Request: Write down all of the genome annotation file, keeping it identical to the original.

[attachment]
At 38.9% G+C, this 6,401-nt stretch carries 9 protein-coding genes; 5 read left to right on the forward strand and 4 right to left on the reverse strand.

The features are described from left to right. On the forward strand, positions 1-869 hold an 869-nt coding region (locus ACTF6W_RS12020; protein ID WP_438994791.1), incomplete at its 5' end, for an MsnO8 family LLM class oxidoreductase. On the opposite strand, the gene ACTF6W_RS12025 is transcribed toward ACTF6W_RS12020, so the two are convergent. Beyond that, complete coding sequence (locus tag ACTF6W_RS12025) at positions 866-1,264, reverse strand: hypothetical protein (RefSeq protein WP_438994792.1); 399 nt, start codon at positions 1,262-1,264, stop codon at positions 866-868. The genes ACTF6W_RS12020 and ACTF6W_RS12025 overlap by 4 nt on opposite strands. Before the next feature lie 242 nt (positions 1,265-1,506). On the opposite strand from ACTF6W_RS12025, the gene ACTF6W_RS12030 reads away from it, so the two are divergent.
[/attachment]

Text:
At 38.9% G+C, this 6,401-nt stretch carries 9 protein-coding genes; 5 read left to right on the forward strand and 4 right to left on the reverse strand.

The features are described from left to right. On the forward strand, positions 1-869 hold an 869-nt coding region (locus ACTF6W_RS12020; protein ID WP_438994791.1), incomplete at its 5' end, for an MsnO8 family LLM class oxidoreductase. On the opposite strand, the gene ACTF6W_RS12025 is transcribed toward ACTF6W_RS12020, so the two are convergent. Beyond that, complete coding sequence (locus tag ACTF6W_RS12025) at positions 866-1,264, reverse strand: hypothetical protein (RefSeq protein WP_438994792.1); 399 nt, start codon at positions 1,262-1,264, stop codon at positions 866-868. The genes ACTF6W_RS12020 and ACTF6W_RS12025 overlap by 4 nt on opposite strands. Before the next feature lie 242 nt (positions 1,265-1,506). On the opposite strand from ACTF6W_RS12025, the gene ACTF6W_RS12030 reads away from it, so the two are divergent.